shoving them into the armoured truck. They are dropped,
are dragged, I don’t have a better image for all this:
the bodies dragged, dropped,
over and over.
It was that night, 2006. We went down there
shouting, opening bottles with our teeth,
mixing drinks. Raz wandered off to get dope,
whatever he could find. The pupils of our eyes were huge
from hunger, too. We dropped into a bar and then another one,
raucous and laughing. No one meant it, afterward,
in the bathroom. We licked the edge of a credit card, left cigarettes
burning. The street of Allenby, then Herzl. I arrived at your place,
a room shaded like a sketch. Necklaces and bracelets hung off a peg
on the wall, miracle of shapes and colors. You did not ask
why, you brought water. You sat next to me. We had sex,
not with any great fervor, not with humor, but with the instinct
of survivors, hoping that something
might come of it, in the body, in the closed room.
Your shoulders, the silence, the weak light of the lamp, I left
without saying a word, to the sea at Jaffa. I drank a beer
and then another one, and facing the rising sun as it struck
the sand, I realized what happened in Hebron.
HANNAH ARENDT, JERUSALEM 1961
The chill. His face through the glass.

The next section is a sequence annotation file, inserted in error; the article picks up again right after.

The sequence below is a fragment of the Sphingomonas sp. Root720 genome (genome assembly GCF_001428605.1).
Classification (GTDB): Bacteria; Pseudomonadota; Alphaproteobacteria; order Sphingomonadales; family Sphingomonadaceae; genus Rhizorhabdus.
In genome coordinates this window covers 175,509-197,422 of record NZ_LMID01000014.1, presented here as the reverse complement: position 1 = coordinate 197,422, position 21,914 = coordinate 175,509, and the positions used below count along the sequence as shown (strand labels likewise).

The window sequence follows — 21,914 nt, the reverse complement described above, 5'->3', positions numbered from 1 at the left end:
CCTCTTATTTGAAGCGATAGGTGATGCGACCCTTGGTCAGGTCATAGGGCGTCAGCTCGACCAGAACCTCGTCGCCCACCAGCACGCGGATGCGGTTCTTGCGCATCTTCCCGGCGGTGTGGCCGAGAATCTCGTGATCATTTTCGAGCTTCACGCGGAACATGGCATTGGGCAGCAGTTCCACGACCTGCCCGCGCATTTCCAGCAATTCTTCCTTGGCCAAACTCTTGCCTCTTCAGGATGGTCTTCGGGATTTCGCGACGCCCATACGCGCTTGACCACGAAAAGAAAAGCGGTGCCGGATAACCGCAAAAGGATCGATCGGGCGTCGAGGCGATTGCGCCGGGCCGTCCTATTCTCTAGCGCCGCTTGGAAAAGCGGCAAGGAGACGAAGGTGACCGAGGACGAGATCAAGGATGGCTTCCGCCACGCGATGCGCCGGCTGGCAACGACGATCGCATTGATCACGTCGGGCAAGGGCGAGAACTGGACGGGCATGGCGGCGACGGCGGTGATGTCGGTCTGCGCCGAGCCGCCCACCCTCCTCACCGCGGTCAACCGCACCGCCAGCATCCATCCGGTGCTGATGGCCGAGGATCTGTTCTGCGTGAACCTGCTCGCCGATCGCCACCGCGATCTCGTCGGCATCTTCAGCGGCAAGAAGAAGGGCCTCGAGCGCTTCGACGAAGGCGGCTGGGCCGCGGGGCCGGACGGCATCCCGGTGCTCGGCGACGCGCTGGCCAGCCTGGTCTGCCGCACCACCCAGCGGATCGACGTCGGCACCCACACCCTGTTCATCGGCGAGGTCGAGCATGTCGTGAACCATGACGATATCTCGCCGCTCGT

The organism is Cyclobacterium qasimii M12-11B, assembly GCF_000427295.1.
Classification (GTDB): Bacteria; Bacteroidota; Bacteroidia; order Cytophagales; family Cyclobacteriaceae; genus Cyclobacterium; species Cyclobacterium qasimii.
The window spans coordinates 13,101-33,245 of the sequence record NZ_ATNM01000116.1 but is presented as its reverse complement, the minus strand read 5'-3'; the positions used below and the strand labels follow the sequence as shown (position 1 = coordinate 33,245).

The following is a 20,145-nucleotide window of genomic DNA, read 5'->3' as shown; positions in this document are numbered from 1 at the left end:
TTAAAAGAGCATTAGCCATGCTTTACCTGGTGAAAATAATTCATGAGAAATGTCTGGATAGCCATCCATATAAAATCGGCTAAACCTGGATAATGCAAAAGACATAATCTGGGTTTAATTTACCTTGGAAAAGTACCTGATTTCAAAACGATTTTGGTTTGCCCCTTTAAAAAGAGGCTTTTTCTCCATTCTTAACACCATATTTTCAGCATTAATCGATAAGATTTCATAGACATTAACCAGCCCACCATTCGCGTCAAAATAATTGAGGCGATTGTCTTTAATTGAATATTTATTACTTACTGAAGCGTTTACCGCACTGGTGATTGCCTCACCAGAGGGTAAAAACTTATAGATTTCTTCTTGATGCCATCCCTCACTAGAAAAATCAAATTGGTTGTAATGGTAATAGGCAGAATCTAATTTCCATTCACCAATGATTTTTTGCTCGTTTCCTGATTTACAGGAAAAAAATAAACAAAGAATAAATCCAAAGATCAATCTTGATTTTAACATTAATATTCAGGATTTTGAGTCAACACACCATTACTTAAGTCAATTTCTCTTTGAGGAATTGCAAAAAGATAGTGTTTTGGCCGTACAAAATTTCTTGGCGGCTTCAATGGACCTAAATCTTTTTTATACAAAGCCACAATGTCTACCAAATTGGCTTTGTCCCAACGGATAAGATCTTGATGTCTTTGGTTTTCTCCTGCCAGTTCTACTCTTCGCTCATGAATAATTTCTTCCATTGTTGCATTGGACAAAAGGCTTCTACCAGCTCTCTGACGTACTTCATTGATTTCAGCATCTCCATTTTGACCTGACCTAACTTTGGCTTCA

I forgive him, forgive them all for my own sake,
the sake of a new beginning, an emptying
of the letter box. Devoid of a place to call
home, a place to undress, to lie down in.
Late in the evening Jerusalem is covered in mythical logic.
Afraid, until we are ready to do anything.
I await the last parade past ancient stones.
The borders remain,
the passports, the dogs within and without.
The night remains too, the lamp, the pages.
They march outside my window, trampling the grass,
shouting to fill the air, not to hear
their own emptiness. The stench of burning rises from
the other side of nineteen forty-five.
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Lonnie Monka is a poet, curator, and researcher. His work can be found in various online and in-print magazines. He is the founder of Jerusalism and he is currently a PhD student at Hebrew University.Read more
Yonatan Berg is an Israeli poet. He is the winner of the Minister of Culture Prize and the Prime Minister's Writer's Prize.Read more